Wednesday, February 15, 2006

Plank Family History, Part 2

By this we see that he had already established a character above reproach.

This can be said of all the pioneer Planks, by their honesty, precept and example, they won the admiration and confidence of all people they came in contact with. Their words being as gold and their credit good anywhere, they soon became popular and were classed among the best citizens.

By the records we notice they worked on the farm, faithfully and for twenty five cents per day, cradling, and reaping the grain, in the harvest, for fifty cents per day. After moving to Wayne Co., O., Jacob entered a tract of heavy oak timbered land, through which ran the stream of water named Little Apple Creek. Here he sold two eighty acre tracts to his sons Christian and David.

John, if we mistake not, entered a partnership with his father and they engaged in the grist milling business and later built a saw mill and cabinet shop. People came many miles to get their furniture made to order and had their old furniture repaired. They also made coffins. John employed four men, usually, in his cabinet shop and they worked from five o’clock A.M. until nine o’clock P.M. He was very just but firm with his employers. (sic.)

Some years later Christian also built a grist mill, one half mile down the stream on Apple Creek, as the one mill could not do all the grinding that was brought to the mill. Many years they were co crowded with custom work that they had to fun their mills day and night, and in case of emergency would grind on Sunday but only in such cases.

The pioneer Planks were men of more than ordinary talents. Being natural mechanics, they could turn their hand to anything, they were men of good judgment and made good use of it. Among the early pioneers there were farmers, millers, cabinet makers, blacksmiths and dentists, the people coming many miles to have their teeth extracted. Because of their skill they soon became very popular and accommodated people in almost any line of business. Yet as they had to deal with all classes of people they met with many difficulties and because of the many obstacles thrown in their pathway, in early life, had to make many sacrifices in order to get along agreeably.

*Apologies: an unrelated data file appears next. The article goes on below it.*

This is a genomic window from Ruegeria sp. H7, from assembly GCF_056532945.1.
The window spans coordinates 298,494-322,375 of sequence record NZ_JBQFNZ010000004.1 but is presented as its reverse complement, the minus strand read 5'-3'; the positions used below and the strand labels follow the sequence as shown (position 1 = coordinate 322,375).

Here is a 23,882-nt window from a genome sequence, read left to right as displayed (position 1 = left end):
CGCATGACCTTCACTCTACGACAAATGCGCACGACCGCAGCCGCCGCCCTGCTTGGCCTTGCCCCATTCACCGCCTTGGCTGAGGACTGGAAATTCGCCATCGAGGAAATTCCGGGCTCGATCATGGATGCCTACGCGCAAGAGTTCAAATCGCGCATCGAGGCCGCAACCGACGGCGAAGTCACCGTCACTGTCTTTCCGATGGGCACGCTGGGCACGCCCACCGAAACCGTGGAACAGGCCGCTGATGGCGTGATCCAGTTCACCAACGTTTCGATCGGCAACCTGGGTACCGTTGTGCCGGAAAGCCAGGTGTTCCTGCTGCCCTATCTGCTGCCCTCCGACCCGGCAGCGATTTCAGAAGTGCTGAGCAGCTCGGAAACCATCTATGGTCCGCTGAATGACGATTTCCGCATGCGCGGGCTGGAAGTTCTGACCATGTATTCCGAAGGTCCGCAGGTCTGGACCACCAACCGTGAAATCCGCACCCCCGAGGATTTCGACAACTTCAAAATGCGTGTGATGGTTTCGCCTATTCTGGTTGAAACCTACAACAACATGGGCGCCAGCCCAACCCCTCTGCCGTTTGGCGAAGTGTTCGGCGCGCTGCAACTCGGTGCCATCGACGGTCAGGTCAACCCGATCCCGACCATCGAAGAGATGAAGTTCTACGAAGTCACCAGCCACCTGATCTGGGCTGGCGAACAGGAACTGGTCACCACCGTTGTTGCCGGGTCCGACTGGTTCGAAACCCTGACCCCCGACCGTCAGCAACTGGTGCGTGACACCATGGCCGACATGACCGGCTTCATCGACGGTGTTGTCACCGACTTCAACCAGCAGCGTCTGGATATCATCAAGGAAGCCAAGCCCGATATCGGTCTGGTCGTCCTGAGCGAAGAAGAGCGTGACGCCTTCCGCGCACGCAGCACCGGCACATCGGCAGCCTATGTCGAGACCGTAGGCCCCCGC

Their nearest market was Cleveland, fifty miles north. As the roads usually were in a very bad condition a number of them would go together as one man on the road alone was not able to get through. They would often mire with their loads and be compelled to help each other out. Their outfits consisted of a large wagon covered, with from four to six horses hitched to each wagon, It would take from six to eight days to make the trip there and return.

Some years later a canal was built running from Cleveland south through Clinton, Fulton and Massilln, which then became the market towns. The country now becoming more settles they had much better roads and marketing was done more easily. They (grandfather and brother John, I presume) followed the milling business, buying wheat and manufacturing into flour, and delivered it to the above named towns, where it was either sold or shipped to the larger markets.

In those days they either tramped out their wheat with horses or thrashed it out wit a flail. This was a tedious job and generally done in winter. Mr. D. H Plank, the author of this letter, says,” I remember will, when dressed in course flax trousers of riding the horses for my father many a day, until it would almost gauld (sic.) the horses back. I was about as glad to get off the horse as the horse was to get rid of me. After the wheat was tramped out and separated from the straw, it was then separated from the chaff, on a windy day, by throwing the chaff and wheat into the air, and the wind would separate the wheat from the chaff.

5 Comments:

Blogger D L Ennis said...

This was a very interesting read! Sorry I haven’t been around lately but I’ve been a little under the weather…I see I have a lot of catching up to do.
DL

9:27 PM  
Blogger The MacBean Gene said...

It's like that DL, you miss a day and it takes you three to catch up. Kind of like work when you take a vacation.

7:11 AM  
Blogger Bonita said...

I've got a bit of catching up, too. Just been busy. But, my days are nothing like the 5:00 a.m. to 9:00 p.m. described here. No wonder many people were worn out by the age of 50. And, I love flax; it is lovely in the garden.

7:43 AM  
Blogger The MacBean Gene said...

Five to nine seems backwards doesn't it. And for 25 to 50 cents a day!

8:19 AM  
Blogger Oliver said...

Plank, eh?

There are narratives from several more years of Plank reunions around 1900 on this genealogy website,

http://www.detwiler.us/detwilergene.html

5:29 PM  

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